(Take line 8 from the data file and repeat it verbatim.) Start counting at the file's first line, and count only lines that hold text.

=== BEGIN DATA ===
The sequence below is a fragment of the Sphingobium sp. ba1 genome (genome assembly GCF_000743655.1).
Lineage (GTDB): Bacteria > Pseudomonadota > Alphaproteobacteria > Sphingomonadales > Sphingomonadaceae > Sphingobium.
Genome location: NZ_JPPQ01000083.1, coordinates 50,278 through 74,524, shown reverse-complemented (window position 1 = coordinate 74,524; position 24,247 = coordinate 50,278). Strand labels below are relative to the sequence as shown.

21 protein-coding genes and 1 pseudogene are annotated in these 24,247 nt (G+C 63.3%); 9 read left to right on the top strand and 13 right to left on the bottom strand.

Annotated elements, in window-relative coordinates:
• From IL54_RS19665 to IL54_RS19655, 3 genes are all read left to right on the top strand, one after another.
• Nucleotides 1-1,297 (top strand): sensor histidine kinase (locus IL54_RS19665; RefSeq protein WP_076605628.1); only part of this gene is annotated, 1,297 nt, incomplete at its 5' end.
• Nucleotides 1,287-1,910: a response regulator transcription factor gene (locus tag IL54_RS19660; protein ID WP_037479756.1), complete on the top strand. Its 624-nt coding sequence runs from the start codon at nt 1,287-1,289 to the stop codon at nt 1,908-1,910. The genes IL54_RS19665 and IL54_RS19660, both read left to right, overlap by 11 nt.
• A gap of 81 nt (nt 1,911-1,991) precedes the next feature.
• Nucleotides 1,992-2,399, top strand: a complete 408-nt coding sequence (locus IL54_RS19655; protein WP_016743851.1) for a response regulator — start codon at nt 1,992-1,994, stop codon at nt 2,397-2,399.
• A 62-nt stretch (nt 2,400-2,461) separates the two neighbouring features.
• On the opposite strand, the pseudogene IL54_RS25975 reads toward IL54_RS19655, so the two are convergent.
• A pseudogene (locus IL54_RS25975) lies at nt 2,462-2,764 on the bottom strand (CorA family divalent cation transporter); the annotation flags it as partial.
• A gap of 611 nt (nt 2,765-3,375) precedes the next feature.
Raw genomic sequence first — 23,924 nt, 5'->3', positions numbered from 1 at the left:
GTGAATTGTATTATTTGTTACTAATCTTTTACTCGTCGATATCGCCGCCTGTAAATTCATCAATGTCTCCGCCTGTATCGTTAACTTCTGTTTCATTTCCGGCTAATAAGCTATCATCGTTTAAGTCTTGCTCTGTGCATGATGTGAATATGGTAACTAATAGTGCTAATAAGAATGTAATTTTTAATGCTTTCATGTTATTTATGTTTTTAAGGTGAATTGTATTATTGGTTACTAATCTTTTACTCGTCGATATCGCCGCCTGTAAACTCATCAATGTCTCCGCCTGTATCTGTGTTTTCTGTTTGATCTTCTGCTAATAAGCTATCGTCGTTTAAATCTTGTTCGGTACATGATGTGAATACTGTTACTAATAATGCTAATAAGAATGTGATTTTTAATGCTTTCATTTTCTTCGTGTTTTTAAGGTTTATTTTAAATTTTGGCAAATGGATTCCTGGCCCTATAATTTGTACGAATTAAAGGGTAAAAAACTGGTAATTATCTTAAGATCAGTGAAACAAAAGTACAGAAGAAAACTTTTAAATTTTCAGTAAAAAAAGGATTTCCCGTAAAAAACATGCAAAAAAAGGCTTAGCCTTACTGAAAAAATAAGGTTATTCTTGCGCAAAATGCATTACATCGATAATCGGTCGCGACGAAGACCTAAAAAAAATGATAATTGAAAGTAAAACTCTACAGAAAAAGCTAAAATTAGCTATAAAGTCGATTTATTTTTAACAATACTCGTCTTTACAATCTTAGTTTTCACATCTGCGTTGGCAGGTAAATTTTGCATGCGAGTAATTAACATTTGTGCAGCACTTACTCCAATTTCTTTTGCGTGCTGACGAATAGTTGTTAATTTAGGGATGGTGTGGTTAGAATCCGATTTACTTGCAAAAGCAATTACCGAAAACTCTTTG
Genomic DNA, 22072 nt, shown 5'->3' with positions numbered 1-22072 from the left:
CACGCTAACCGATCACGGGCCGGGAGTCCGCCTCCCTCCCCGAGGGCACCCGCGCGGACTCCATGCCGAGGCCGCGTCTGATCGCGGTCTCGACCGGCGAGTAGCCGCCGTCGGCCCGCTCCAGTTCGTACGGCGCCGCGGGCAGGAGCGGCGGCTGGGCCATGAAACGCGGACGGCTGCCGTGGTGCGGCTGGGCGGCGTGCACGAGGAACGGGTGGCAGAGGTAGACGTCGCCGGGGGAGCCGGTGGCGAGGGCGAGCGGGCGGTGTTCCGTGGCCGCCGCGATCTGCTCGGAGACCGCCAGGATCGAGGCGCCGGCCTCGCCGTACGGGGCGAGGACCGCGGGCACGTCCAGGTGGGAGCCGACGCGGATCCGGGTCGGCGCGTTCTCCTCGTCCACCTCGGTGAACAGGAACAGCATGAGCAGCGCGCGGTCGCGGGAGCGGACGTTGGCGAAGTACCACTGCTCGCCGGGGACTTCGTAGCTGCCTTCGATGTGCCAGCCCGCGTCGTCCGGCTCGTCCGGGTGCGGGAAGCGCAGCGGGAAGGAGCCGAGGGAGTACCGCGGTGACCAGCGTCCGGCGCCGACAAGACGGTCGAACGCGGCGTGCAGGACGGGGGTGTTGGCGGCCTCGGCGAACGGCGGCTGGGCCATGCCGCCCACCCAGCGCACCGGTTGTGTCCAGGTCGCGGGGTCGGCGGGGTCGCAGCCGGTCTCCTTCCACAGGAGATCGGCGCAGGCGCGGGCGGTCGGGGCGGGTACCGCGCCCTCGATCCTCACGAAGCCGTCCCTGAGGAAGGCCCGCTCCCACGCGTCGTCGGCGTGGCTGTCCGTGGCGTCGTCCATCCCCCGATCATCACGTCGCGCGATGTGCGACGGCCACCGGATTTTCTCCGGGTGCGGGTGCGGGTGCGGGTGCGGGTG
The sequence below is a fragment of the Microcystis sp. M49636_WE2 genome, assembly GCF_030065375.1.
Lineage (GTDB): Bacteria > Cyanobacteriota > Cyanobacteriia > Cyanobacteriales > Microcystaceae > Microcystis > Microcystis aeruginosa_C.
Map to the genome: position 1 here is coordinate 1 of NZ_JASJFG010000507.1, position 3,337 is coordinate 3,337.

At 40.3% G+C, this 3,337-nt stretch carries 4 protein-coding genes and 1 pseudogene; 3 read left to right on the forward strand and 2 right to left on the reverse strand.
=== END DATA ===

• Nucleotides 1,287-1,910: a response regulator transcription factor gene (locus tag IL54_RS19660; protein ID WP_037479756.1), complete on the top strand. Its 624-nt coding sequence runs from the start codon at nt 1,287-1,289 to the stop codon at nt 1,908-1,910. The genes IL54_RS19665 and IL54_RS19660, both read left to right, overlap by 11 nt.